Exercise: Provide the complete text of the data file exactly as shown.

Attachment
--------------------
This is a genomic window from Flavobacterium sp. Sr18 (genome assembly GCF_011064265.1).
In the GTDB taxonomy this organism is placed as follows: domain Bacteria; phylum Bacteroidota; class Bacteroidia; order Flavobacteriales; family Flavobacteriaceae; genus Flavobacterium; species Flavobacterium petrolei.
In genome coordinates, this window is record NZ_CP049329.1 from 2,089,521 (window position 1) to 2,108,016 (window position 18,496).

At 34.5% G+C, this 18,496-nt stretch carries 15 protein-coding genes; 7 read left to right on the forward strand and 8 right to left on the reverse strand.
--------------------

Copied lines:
This is a genomic window from Flavobacterium sp. Sr18 (genome assembly GCF_011064265.1).
In the GTDB taxonomy this organism is placed as follows: domain Bacteria; phylum Bacteroidota; class Bacteroidia; order Flavobacteriales; family Flavobacteriaceae; genus Flavobacterium; species Flavobacterium petrolei.
In genome coordinates, this window is record NZ_CP049329.1 from 2,089,521 (window position 1) to 2,108,016 (window position 18,496).

At 34.5% G+C, this 18,496-nt stretch carries 15 protein-coding genes; 7 read left to right on the forward strand and 8 right to left on the reverse strand.